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Lions Roar : November 2012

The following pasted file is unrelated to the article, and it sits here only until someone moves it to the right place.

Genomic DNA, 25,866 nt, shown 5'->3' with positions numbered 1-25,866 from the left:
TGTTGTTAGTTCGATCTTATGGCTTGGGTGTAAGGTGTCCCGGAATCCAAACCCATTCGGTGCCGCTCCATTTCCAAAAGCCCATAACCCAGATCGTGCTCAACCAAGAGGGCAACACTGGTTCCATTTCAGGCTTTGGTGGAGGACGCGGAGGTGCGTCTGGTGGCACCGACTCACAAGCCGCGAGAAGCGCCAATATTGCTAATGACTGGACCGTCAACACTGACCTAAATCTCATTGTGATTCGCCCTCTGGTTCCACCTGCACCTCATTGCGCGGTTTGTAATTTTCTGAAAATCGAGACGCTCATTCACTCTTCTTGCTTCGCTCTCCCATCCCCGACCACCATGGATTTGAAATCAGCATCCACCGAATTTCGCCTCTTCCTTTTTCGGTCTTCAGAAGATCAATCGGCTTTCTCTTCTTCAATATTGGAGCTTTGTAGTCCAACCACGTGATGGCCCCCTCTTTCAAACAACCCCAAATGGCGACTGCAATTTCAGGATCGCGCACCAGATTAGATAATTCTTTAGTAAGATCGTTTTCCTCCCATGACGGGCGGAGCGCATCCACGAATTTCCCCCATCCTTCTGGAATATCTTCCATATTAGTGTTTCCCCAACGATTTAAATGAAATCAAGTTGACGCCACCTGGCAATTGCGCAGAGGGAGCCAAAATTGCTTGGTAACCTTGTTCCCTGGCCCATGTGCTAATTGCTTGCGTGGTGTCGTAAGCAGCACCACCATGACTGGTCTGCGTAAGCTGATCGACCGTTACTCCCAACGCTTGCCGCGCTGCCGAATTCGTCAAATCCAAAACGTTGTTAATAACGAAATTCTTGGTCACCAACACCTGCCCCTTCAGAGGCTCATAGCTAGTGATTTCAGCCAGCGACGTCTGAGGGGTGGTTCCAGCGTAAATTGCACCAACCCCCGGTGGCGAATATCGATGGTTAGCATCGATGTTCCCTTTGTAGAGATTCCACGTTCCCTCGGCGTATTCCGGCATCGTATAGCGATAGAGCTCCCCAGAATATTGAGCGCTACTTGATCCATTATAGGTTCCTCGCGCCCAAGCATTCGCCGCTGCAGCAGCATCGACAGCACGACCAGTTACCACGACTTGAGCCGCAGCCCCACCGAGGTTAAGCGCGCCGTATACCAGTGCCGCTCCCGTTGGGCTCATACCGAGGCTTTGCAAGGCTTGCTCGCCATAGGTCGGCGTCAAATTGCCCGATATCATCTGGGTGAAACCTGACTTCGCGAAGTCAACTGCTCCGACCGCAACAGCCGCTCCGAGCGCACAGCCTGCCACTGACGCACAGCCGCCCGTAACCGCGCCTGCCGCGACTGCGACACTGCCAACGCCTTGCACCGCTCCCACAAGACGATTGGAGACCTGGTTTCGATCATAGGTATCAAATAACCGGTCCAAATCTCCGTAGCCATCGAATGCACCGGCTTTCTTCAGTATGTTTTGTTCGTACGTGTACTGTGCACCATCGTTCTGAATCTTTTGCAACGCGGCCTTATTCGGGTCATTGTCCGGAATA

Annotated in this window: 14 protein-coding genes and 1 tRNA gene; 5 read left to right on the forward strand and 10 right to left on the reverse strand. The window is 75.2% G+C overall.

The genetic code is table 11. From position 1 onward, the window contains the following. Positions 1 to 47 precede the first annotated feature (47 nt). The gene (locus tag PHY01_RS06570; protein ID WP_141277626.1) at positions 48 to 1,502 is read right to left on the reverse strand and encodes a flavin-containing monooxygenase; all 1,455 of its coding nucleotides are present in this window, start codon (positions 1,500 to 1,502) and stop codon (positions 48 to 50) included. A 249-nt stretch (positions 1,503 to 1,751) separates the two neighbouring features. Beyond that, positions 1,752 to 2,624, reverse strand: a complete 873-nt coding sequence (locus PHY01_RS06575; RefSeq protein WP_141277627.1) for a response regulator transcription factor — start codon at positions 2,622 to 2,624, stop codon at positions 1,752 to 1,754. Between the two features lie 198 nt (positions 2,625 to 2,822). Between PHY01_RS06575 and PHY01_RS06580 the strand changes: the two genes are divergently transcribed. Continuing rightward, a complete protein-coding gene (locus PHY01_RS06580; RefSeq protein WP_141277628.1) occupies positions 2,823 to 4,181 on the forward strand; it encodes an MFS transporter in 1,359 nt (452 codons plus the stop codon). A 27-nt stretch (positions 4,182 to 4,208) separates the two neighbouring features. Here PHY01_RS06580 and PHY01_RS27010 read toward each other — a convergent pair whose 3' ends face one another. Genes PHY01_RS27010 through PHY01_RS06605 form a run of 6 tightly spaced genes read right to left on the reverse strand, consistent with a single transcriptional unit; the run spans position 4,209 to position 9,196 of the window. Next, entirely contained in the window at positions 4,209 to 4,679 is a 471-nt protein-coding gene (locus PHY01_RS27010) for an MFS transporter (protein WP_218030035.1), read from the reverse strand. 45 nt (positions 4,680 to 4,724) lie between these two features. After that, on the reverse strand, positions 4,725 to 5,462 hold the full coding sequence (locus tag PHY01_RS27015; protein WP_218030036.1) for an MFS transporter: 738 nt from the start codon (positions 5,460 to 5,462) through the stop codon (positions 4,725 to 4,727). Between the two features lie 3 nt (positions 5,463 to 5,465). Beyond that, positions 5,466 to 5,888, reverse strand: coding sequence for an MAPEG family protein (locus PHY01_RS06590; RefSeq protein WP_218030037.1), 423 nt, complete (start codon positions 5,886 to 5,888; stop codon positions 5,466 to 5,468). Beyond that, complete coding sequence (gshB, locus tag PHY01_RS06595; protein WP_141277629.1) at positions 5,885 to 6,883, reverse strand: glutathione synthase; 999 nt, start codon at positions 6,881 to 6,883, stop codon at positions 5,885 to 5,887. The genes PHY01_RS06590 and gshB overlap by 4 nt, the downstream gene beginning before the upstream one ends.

SHAMBHALA SUN NOVEMBER 2012 84 “This is an education of intellect and intuition, head and heart.” Ginger Brooks MDiv, 2004, Chaplain, Family Hospice, Boulder, Colorado From our Master of Divinity program, to Environmental Leadership, Religious Studies, Wilderness Therapy, Ecopsychology, or MFA in Writing & Poetics, and many other programs, Naropa’s graduate and undergraduate academic paths will reveal a new world of learning, listening, and leading. For more info, visit naropa.edu Study with people committed to your growth. Learn through direct experience. Explore where our students go. Transform Yourself. Transform the World. suffering for yourself and those around you. Often enough, per- ception simply offers a rationale for an emotion that has its real origin in the unexamined depths of the unconscious. In the Buddhist model, therefore, refining perception is not itself going to be transformative. If perception can help guide and mold our emotional responses, such as occurs when certain phrases are used to help develop loving-kindness for all beings (“May they be happy, safe, and healthy”), that’s a good thing. But it’s the emotion of kindness itself that is unraveling the bonds of suffering, with perception playing only an auxiliary role. Third-person scientific knowledge doesn’t get underneath what’s most important to modify human behavior. As Socrates says in the Phaedo, the philosopher’s explanation of how the bones and sinews bind his body together can never explain why he has chosen to drink the hemlock rather than flee to Megara. Or, as the Buddha says, knowing who shot the arrow or from what bird the feathers are made will not contribute to the urgent task of pulling the arrow out and healing the wound. Wisdom in Buddhist thought is not the forging of proper conceptual ideas as much as it is an unbinding of the mind from the clutches of desire. Insight into non-self is transformative not because it counters the mistaken ideas of self by providing a better conceptual model (though it does this too), but rather because it loosens the emotional bonds of clinging—clinging to sense desires, to views, to conventions, to self. This loosening will always be a first-person experience, accessed through the first- person technology of moral action, mental development, and direct insight. Listening to teachers will only take you so far; one must know for oneself what is harmful and then abandon it in order for such knowledge to be transformational. We know, for example, in increasing detail how our economic, political, and social systems are contributing to the dramatic degradation of the global environment. We don’t have a clue, however, how to help people disengage from the root instincts that are causing this: greed, hatred, and delusion. In short, we understand increasingly well the harm we are causing, but have very little understanding of how to keep ourselves from doing it. Perhaps Bruce Hood’s book can contribute to this larger, more important project. Dismantling the essential self is a good start, and The Self Illusion does much to help do this in terms that are not foreign to most readers. Just as Mindfulness-Based Stress Reduction was able to infiltrate the mainstream medical profes- sion to make meditation practices more accessible to all, perhaps a new wave of psychologists, neuroscientists, and philosophers can help penetrate the defenses of the inviolable autonomous self and allow greater access to the healing powers of Buddhist wisdom. This in turn might help loosen some of the bonds pre- venting the evolution of a more altruistic species. ♦